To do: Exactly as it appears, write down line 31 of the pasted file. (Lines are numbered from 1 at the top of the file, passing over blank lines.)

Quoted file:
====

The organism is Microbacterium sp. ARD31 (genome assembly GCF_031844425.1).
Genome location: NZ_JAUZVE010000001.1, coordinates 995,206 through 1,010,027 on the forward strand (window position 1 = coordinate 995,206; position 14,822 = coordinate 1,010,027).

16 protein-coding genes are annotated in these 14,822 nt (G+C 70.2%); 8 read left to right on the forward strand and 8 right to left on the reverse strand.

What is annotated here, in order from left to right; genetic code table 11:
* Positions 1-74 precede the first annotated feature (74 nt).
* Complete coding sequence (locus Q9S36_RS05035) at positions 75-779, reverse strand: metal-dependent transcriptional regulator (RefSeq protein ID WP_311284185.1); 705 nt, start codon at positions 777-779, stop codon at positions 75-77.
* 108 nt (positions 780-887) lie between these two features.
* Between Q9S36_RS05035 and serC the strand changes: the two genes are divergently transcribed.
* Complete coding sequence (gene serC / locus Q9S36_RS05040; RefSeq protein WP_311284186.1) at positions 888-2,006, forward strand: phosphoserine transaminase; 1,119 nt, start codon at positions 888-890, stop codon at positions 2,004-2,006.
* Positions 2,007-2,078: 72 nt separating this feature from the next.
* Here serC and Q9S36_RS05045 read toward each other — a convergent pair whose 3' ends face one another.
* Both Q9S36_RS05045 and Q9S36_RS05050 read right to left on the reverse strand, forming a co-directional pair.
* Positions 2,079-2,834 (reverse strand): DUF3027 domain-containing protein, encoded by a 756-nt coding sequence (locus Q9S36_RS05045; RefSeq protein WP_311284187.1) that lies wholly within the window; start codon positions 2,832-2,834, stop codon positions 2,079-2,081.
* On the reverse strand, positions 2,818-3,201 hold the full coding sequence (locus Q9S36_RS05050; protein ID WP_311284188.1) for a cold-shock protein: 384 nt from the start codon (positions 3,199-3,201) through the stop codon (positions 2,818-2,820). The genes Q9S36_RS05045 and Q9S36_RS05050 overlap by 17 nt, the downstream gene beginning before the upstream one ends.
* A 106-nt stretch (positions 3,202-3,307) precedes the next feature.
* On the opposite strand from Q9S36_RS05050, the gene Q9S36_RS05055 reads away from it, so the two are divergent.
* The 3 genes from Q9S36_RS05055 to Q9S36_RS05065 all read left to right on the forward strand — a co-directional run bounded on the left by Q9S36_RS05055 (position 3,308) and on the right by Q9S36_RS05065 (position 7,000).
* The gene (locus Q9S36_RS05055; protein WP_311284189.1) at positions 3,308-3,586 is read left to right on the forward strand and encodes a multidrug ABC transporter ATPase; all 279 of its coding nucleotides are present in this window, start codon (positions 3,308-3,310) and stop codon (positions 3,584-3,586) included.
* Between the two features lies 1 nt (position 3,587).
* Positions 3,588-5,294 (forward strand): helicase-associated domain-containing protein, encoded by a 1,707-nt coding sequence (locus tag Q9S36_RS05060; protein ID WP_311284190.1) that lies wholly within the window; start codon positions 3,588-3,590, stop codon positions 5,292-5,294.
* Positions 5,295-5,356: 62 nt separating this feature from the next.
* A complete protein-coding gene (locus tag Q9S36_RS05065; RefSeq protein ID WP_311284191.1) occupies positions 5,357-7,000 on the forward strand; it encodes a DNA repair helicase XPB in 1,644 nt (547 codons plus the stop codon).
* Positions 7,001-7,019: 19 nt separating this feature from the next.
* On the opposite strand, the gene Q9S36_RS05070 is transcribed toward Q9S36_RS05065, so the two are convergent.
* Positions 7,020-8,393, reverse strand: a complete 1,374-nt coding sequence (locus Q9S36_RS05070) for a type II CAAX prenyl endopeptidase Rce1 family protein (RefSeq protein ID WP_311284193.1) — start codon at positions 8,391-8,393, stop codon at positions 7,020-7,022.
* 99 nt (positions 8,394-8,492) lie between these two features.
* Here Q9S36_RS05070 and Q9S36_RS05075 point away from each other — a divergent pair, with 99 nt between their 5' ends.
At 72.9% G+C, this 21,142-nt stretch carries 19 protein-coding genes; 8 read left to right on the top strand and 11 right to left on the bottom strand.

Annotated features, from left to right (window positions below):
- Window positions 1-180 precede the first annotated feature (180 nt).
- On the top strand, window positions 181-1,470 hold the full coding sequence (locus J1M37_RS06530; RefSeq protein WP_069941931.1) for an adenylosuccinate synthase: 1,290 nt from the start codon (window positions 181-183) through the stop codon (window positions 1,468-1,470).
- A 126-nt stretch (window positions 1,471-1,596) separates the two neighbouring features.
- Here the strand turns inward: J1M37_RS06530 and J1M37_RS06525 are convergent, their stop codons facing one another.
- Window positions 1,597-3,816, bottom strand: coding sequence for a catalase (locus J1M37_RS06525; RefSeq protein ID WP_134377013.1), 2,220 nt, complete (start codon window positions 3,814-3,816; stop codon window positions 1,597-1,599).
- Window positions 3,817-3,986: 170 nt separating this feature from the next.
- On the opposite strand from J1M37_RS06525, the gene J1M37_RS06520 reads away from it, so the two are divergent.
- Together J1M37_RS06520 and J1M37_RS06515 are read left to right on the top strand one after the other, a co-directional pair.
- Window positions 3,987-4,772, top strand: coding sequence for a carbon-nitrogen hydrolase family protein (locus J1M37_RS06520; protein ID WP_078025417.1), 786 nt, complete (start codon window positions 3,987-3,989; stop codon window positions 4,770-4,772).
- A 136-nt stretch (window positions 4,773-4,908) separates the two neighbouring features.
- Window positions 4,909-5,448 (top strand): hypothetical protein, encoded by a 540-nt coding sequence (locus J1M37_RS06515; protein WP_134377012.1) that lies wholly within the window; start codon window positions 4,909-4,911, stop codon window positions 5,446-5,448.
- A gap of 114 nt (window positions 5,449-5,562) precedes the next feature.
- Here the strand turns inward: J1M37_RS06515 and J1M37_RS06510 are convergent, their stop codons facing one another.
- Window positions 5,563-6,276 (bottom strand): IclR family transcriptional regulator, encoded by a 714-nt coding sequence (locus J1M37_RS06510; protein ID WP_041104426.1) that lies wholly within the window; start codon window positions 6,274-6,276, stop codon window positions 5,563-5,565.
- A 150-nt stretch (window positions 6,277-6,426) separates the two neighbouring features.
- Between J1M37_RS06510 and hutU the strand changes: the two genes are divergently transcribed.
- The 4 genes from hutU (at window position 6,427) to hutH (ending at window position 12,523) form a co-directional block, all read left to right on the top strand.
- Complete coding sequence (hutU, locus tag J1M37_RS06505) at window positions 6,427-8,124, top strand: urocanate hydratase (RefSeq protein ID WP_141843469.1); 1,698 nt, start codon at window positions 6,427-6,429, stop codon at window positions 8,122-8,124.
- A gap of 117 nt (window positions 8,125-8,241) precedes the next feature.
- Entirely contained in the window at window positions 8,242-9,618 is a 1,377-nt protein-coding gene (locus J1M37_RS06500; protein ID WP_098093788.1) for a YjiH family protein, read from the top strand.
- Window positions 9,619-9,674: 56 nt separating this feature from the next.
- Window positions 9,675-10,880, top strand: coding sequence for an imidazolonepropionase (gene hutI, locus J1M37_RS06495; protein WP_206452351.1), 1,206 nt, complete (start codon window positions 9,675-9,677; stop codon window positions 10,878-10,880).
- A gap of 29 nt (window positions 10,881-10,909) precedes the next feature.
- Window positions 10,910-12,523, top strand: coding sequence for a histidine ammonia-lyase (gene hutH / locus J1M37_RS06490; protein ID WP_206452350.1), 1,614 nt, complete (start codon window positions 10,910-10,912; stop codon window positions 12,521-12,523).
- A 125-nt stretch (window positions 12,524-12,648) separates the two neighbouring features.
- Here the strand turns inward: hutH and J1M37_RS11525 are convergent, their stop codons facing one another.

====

- On the top strand, window positions 181-1,470 hold the full coding sequence (locus J1M37_RS06530; RefSeq protein WP_069941931.1) for an adenylosuccinate synthase: 1,290 nt from the start codon (window positions 181-183) through the stop codon (window positions 1,468-1,470).